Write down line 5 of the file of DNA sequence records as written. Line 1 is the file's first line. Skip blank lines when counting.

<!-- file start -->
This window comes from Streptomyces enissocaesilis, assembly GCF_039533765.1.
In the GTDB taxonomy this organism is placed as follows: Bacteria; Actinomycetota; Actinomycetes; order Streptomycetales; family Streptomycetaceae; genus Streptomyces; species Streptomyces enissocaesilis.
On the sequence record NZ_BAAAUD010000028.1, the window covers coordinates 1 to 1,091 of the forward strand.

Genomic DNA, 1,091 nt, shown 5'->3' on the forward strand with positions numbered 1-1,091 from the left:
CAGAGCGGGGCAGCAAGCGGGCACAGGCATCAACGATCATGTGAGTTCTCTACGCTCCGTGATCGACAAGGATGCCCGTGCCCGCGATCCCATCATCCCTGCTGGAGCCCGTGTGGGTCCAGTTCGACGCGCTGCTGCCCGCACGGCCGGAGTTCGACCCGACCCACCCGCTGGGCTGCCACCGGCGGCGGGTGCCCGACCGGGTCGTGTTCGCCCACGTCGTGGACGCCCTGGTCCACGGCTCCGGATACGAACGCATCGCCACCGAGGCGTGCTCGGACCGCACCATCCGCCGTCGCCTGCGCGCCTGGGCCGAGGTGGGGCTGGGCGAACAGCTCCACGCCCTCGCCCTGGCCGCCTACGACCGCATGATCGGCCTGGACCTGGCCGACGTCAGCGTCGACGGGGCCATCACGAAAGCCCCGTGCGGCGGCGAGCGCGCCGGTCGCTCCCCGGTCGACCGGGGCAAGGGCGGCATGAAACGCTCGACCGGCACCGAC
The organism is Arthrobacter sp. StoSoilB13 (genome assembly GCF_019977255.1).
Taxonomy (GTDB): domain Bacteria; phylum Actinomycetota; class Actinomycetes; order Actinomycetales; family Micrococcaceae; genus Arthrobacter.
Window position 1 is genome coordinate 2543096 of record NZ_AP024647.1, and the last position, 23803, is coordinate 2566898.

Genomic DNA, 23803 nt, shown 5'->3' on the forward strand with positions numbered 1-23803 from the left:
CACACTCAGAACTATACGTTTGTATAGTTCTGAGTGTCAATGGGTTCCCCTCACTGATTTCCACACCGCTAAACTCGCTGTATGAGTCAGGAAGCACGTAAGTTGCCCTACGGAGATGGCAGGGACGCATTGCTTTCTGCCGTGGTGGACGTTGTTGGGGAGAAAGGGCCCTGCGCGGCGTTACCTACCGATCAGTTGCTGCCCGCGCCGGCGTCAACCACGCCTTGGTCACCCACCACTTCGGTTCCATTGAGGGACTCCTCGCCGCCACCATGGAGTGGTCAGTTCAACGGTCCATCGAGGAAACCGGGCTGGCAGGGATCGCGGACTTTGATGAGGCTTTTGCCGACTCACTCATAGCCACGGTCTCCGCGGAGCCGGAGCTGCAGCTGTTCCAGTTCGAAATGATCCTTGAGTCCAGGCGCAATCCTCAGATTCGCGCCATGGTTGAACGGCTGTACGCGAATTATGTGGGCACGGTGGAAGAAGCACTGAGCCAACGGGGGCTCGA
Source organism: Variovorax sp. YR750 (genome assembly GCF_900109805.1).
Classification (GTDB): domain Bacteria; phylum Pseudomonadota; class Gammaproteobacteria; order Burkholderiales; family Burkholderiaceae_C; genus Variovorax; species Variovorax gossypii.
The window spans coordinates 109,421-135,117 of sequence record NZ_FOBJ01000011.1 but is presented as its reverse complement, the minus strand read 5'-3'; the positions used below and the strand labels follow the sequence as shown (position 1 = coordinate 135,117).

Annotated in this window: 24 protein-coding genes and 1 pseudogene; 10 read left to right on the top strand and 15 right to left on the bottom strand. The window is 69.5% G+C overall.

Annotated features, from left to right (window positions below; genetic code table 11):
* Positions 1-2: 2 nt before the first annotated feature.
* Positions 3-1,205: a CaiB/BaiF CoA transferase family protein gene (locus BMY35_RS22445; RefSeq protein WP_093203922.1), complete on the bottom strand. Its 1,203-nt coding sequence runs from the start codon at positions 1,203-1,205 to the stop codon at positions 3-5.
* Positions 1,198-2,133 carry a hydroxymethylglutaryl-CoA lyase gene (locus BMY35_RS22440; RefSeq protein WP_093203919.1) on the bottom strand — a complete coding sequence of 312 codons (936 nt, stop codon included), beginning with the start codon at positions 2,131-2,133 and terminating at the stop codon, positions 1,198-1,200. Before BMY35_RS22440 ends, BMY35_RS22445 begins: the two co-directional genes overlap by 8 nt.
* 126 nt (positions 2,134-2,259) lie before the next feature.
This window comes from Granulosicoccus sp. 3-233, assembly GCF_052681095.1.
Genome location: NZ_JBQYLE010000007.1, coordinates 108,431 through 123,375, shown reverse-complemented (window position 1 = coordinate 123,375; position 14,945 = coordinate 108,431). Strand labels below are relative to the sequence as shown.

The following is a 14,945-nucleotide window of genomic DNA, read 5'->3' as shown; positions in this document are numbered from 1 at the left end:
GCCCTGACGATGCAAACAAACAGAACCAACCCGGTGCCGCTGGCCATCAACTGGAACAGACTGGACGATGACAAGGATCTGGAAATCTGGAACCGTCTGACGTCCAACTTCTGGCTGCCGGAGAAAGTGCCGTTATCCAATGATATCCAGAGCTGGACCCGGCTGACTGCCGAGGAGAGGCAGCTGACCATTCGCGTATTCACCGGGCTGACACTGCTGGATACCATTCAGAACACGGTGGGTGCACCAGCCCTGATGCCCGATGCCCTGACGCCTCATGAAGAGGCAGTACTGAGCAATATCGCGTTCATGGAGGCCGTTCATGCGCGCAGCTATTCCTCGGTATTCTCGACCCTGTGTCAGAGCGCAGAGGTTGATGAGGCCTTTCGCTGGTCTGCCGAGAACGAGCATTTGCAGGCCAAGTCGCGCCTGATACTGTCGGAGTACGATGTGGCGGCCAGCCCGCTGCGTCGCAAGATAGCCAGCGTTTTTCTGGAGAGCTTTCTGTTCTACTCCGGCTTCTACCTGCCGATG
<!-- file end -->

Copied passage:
CAGAGCGGGGCAGCAAGCGGGCACAGGCATCAACGATCATGTGAGTTCTCTACGCTCCGTGATCGACAAGGATGCCCGTGCCCGCGATCCCATCATCCCTGCTGGAGCCCGTGTGGGTCCAGTTCGACGCGCTGCTGCCCGCACGGCCGGAGTTCGACCCGACCCACCCGCTGGGCTGCCACCGGCGGCGGGTGCCCGACCGGGTCGTGTTCGCCCACGTCGTGGACGCCCTGGTCCACGGCTCCGGATACGAACGCATCGCCACCGAGGCGTGCTCGGACCGCACCATCCGCCGTCGCCTGCGCGCCTGGGCCGAGGTGGGGCTGGGCGAACAGCTCCACGCCCTCGCCCTGGCCGCCTACGACCGCATGATCGGCCTGGACCTGGCCGACGTCAGCGTCGACGGGGCCATCACGAAAGCCCCGTGCGGCGGCGAGCGCGCCGGTCGCTCCCCGGTCGACCGGGGCAAGGGCGGCATGAAACGCTCGACCGGCACCGAC